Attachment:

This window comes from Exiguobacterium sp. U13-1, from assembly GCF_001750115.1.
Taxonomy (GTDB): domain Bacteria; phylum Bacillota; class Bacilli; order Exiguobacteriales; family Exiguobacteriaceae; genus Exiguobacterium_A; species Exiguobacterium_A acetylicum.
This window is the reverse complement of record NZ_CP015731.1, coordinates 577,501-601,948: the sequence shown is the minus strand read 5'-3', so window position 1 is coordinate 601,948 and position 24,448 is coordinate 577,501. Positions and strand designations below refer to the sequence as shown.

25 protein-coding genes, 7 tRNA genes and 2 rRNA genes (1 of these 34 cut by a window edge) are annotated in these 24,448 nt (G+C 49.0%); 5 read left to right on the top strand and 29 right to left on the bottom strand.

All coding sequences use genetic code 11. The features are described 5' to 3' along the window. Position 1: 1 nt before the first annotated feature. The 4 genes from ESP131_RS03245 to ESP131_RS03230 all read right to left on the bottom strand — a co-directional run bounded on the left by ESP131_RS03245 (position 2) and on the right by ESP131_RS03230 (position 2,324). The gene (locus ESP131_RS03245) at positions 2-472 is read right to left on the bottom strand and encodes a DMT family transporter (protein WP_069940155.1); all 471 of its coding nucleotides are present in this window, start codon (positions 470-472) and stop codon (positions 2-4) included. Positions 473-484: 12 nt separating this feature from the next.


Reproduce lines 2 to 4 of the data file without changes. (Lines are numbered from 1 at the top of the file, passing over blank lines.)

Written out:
Taxonomy (GTDB): domain Bacteria; phylum Bacillota; class Bacilli; order Exiguobacteriales; family Exiguobacteriaceae; genus Exiguobacterium_A; species Exiguobacterium_A acetylicum.
This window is the reverse complement of record NZ_CP015731.1, coordinates 577,501-601,948: the sequence shown is the minus strand read 5'-3', so window position 1 is coordinate 601,948 and position 24,448 is coordinate 577,501. Positions and strand designations below refer to the sequence as shown.

25 protein-coding genes, 7 tRNA genes and 2 rRNA genes (1 of these 34 cut by a window edge) are annotated in these 24,448 nt (G+C 49.0%); 5 read left to right on the top strand and 29 right to left on the bottom strand.